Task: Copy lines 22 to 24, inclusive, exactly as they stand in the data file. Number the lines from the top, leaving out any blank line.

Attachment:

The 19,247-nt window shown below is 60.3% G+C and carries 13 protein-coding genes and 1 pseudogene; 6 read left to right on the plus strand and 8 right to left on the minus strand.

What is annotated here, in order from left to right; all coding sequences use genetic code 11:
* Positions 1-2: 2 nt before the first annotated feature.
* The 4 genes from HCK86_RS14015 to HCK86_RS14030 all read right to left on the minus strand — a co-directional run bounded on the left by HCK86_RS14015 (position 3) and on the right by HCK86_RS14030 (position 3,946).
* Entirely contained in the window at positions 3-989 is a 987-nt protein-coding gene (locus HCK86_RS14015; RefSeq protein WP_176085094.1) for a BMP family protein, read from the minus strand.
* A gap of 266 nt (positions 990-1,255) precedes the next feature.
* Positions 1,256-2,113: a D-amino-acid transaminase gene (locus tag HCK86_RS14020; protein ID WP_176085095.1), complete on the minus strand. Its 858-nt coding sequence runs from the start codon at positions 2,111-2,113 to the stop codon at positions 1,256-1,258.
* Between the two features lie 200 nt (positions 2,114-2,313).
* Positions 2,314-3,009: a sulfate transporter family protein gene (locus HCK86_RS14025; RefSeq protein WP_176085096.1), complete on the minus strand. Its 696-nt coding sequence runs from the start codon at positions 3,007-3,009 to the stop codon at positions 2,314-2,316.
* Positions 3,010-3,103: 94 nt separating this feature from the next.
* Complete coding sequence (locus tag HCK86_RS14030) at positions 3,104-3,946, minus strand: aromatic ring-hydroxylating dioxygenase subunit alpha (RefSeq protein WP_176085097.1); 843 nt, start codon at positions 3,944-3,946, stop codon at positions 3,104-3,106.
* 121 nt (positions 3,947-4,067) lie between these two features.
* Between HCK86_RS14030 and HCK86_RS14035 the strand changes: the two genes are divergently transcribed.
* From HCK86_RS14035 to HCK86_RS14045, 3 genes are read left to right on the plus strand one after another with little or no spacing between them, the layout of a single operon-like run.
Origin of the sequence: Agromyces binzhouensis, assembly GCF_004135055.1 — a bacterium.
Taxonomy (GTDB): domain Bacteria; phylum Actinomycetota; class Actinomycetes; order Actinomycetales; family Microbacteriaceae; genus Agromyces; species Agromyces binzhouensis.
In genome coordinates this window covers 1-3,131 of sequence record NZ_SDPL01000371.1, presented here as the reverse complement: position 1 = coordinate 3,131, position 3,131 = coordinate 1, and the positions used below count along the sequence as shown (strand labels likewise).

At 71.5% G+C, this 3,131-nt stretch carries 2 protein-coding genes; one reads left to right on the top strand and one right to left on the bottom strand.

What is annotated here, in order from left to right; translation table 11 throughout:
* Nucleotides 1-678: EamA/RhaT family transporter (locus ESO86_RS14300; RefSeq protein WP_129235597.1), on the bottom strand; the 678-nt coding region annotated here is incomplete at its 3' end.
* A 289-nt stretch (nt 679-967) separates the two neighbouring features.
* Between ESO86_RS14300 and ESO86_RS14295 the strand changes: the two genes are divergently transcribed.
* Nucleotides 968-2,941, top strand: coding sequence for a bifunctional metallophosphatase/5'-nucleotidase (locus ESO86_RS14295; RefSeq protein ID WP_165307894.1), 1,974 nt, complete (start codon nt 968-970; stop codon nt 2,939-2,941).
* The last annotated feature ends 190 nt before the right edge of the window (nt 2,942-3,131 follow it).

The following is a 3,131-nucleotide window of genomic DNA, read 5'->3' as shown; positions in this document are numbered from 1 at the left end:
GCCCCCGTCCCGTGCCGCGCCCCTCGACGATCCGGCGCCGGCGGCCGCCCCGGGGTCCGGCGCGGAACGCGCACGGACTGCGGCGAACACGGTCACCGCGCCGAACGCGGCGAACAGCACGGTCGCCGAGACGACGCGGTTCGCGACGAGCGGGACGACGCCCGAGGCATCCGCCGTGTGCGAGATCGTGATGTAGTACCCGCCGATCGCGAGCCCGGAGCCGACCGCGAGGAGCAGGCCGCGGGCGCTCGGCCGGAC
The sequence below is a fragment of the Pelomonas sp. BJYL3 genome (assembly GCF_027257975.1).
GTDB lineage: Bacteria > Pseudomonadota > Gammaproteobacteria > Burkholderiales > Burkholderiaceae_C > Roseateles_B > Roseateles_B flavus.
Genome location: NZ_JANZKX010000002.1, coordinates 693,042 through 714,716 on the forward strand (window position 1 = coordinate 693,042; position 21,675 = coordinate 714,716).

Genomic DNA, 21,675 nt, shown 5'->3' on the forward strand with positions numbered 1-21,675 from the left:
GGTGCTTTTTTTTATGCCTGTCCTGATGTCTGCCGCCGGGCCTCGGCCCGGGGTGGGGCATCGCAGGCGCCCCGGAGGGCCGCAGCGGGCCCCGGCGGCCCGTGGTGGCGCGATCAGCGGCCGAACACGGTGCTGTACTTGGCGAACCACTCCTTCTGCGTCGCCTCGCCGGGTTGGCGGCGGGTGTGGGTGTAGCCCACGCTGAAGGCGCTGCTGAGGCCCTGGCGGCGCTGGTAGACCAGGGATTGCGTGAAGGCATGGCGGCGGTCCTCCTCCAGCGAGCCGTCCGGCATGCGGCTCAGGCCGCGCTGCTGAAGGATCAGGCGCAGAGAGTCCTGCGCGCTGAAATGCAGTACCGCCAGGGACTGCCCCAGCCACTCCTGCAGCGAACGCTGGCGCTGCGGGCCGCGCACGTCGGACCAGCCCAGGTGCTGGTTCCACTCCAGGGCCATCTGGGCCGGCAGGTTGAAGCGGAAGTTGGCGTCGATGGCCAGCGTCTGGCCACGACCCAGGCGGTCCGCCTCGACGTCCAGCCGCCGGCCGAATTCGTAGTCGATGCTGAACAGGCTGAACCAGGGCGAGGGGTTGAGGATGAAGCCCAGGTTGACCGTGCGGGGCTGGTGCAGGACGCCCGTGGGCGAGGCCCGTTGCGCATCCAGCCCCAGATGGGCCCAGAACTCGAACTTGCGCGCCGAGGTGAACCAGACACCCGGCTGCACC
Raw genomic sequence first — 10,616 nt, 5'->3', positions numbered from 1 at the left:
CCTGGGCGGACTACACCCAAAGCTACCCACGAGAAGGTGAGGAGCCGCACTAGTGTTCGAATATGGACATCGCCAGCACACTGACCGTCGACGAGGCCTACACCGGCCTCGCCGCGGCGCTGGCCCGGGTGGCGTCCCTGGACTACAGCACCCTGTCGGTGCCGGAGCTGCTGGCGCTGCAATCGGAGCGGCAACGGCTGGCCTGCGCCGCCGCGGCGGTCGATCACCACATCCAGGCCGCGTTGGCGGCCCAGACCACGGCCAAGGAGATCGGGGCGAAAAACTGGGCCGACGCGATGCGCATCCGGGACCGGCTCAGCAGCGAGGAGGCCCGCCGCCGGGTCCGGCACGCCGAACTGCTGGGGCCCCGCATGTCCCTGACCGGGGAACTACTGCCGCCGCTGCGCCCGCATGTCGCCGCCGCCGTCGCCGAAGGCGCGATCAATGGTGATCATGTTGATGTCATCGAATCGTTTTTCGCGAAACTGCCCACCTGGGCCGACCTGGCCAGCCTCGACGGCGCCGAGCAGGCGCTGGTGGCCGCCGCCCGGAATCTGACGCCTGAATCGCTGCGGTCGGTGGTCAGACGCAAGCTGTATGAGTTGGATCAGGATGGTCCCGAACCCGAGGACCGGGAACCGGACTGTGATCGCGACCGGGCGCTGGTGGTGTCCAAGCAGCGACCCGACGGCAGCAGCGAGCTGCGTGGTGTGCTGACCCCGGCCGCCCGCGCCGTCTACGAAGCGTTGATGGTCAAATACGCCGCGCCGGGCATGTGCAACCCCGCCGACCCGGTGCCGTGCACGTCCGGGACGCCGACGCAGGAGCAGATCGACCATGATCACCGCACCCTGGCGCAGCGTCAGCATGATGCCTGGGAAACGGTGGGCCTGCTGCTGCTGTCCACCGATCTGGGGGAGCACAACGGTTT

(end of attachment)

* Between ESO86_RS14300 and ESO86_RS14295 the strand changes: the two genes are divergently transcribed.
* Nucleotides 968-2,941, top strand: coding sequence for a bifunctional metallophosphatase/5'-nucleotidase (locus ESO86_RS14295; RefSeq protein ID WP_165307894.1), 1,974 nt, complete (start codon nt 968-970; stop codon nt 2,939-2,941).
* The last annotated feature ends 190 nt before the right edge of the window (nt 2,942-3,131 follow it).